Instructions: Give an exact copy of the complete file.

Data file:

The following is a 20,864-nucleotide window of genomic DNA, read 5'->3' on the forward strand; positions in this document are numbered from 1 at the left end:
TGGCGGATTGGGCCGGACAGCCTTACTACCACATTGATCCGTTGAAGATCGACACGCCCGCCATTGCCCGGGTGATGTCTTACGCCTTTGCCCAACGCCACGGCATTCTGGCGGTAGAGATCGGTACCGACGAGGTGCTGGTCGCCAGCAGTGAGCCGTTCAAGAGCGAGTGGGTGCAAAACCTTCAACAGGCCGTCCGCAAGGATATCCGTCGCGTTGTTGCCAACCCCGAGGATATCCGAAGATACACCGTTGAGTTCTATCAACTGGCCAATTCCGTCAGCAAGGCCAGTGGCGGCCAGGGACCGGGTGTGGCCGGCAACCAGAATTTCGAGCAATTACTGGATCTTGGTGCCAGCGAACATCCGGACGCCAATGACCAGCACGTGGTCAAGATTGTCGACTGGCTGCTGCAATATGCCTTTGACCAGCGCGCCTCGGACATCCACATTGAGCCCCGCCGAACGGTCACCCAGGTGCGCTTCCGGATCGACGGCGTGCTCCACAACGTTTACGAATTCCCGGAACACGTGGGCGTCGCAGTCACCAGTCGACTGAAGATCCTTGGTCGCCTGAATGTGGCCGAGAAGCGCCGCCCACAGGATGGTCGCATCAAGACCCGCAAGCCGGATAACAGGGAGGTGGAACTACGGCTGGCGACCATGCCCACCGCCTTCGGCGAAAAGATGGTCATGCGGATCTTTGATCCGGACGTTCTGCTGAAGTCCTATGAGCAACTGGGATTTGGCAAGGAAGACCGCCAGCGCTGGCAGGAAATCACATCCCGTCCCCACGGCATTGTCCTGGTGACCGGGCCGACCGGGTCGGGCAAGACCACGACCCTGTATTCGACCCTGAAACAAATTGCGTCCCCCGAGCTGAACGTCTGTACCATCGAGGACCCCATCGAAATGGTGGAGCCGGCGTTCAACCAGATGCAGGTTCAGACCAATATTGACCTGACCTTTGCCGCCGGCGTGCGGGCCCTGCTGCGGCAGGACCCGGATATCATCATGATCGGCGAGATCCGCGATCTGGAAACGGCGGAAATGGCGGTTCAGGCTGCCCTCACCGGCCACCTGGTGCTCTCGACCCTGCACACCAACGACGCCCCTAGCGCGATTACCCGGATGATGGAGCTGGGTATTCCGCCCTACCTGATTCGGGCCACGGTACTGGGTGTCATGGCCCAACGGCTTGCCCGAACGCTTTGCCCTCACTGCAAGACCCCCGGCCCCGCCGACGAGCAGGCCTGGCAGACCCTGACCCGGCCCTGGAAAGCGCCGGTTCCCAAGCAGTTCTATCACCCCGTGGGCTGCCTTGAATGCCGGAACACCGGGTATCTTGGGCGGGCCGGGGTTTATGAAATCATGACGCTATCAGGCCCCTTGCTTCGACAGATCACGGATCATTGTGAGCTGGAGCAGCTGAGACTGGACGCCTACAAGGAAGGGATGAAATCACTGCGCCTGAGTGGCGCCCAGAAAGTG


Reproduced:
The following is a 20,864-nucleotide window of genomic DNA, read 5'->3' on the forward strand; positions in this document are numbered from 1 at the left end:
TGGCGGATTGGGCCGGACAGCCTTACTACCACATTGATCCGTTGAAGATCGACACGCCCGCCATTGCCCGGGTGATGTCTTACGCCTTTGCCCAACGCCACGGCATTCTGGCGGTAGAGATCGGTACCGACGAGGTGCTGGTCGCCAGCAGTGAGCCGTTCAAGAGCGAGTGGGTGCAAAACCTTCAACAGGCCGTCCGCAAGGATATCCGTCGCGTTGTTGCCAACCCCGAGGATATCCGAAGATACACCGTTGAGTTCTATCAACTGGCCAATTCCGTCAGCAAGGCCAGTGGCGGCCAGGGACCGGGTGTGGCCGGCAACCAGAATTTCGAGCAATTACTGGATCTTGGTGCCAGCGAACATCCGGACGCCAATGACCAGCACGTGGTCAAGATTGTCGACTGGCTGCTGCAATATGCCTTTGACCAGCGCGCCTCGGACATCCACATTGAGCCCCGCCGAACGGTCACCCAGGTGCGCTTCCGGATCGACGGCGTGCTCCACAACGTTTACGAATTCCCGGAACACGTGGGCGTCGCAGTCACCAGTCGACTGAAGATCCTTGGTCGCCTGAATGTGGCCGAGAAGCGCCGCCCACAGGATGGTCGCATCAAGACCCGCAAGCCGGATAACAGGGAGGTGGAACTACGGCTGGCGACCATGCCCACCGCCTTCGGCGAAAAGATGGTCATGCGGATCTTTGATCCGGACGTTCTGCTGAAGTCCTATGAGCAACTGGGATTTGGCAAGGAAGACCGCCAGCGCTGGCAGGAAATCACATCCCGTCCCCACGGCATTGTCCTGGTGACCGGGCCGACCGGGTCGGGCAAGACCACGACCCTGTATTCGACCCTGAAACAAATTGCGTCCCCCGAGCTGAACGTCTGTACCATCGAGGACCCCATCGAAATGGTGGAGCCGGCGTTCAACCAGATGCAGGTTCAGACCAATATTGACCTGACCTTTGCCGCCGGCGTGCGGGCCCTGCTGCGGCAGGACCCGGATATCATCATGATCGGCGAGATCCGCGATCTGGAAACGGCGGAAATGGCGGTTCAGGCTGCCCTCACCGGCCACCTGGTGCTCTCGACCCTGCACACCAACGACGCCCCTAGCGCGATTACCCGGATGATGGAGCTGGGTATTCCGCCCTACCTGATTCGGGCCACGGTACTGGGTGTCATGGCCCAACGGCTTGCCCGAACGCTTTGCCCTCACTGCAAGACCCCCGGCCCCGCCGACGAGCAGGCCTGGCAGACCCTGACCCGGCCCTGGAAAGCGCCGGTTCCCAAGCAGTTCTATCACCCCGTGGGCTGCCTTGAATGCCGGAACACCGGGTATCTTGGGCGGGCCGGGGTTTATGAAATCATGACGCTATCAGGCCCCTTGCTTCGACAGATCACGGATCATTGTGAGCTGGAGCAGCTGAGACTGGACGCCTACAAGGAAGGGATGAAATCACTGCGCCTGAGTGGCGCCCAGAAAGTG